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Retired general Jonathan Vance loses military honour at his own request

Order of Military Merit was created in 1972 to recognize conspicuous merit and exceptional service
Chief of Defence Staff Jonathan Vance watches a news conference from the front row of seats in Ottawa, Thursday May 7, 2020. THE CANADIAN PRESS/Adrian Wyld

Retired gen. Jonathan Vance, Canada’s former chief of the defence staff, has terminated his appointment to a major Canadian military honour.

A notice posted in the Canada Gazette, the federal government’s official newspaper, says Vance asked that his appointment to the Order of Military Merit be terminated and the Governor General has granted his request.

The notice was signed on April 20 but is dated Saturday in the Gazette.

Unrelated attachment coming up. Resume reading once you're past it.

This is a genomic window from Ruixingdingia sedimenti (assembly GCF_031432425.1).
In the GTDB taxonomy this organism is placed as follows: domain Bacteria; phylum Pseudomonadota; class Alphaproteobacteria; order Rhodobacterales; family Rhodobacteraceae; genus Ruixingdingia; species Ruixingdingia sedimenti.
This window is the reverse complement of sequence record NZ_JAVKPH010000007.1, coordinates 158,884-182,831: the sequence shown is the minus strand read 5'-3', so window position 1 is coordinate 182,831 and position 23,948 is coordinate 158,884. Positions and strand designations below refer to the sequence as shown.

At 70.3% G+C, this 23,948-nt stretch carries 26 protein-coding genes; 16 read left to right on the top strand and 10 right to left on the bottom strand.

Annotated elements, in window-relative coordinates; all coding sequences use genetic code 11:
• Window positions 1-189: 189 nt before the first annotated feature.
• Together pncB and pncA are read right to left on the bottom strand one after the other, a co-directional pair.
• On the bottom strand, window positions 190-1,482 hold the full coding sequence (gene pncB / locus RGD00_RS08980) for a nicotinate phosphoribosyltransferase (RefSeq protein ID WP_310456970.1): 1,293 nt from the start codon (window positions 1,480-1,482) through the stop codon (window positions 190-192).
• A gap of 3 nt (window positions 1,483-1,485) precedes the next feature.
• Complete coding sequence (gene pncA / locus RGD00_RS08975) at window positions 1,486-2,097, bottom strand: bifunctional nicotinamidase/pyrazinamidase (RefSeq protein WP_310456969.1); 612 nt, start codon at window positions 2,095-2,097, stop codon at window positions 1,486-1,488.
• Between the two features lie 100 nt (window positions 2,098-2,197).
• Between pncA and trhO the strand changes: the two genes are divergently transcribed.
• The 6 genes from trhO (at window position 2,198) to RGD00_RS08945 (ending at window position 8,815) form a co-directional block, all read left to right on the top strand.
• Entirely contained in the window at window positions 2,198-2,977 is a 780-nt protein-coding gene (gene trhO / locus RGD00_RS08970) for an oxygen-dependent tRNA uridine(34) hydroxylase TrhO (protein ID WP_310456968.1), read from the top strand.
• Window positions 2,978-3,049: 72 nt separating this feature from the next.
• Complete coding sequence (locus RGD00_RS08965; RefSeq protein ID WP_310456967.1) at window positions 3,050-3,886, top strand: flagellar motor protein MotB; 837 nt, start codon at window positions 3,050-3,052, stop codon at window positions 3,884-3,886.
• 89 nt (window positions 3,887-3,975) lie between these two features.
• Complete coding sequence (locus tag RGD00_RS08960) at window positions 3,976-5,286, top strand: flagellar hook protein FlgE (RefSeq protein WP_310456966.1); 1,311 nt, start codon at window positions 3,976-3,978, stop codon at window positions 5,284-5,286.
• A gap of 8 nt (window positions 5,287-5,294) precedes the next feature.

Vance was sentenced to 80 hours of community service in March after pleading guilty to one charge of obstruction of justice in a case that shook Canada’s military.

The judge also ordered Vance to refrain from contacting Maj. Kellie Brennan, with whom he had what an agreed statement of facts filed in court described as a “long-standing intimate relationship” that started in 2001 and lasted until early 2021.

The statement of facts says Vance failed to disclose that relationship, which exposed him to the possibility of a charge under the National Defence Act. He then attempted to “discourage” her from revealing the full nature of their relationship to military police.

The judge, in granting the conditional discharge, also said Vance appeared to be “a man of good character” who had contributed to Canada’s mission in Afghanistan and the Canadian Armed Forces during his career.

The Order of Military Merit was created in 1972 to recognize conspicuous merit and exceptional service by active members of the Canadian Armed Forces.

A government website says the award recognizes outstanding meritorious service and demonstrated leadership in duties of great responsibility.

– The Canadian Press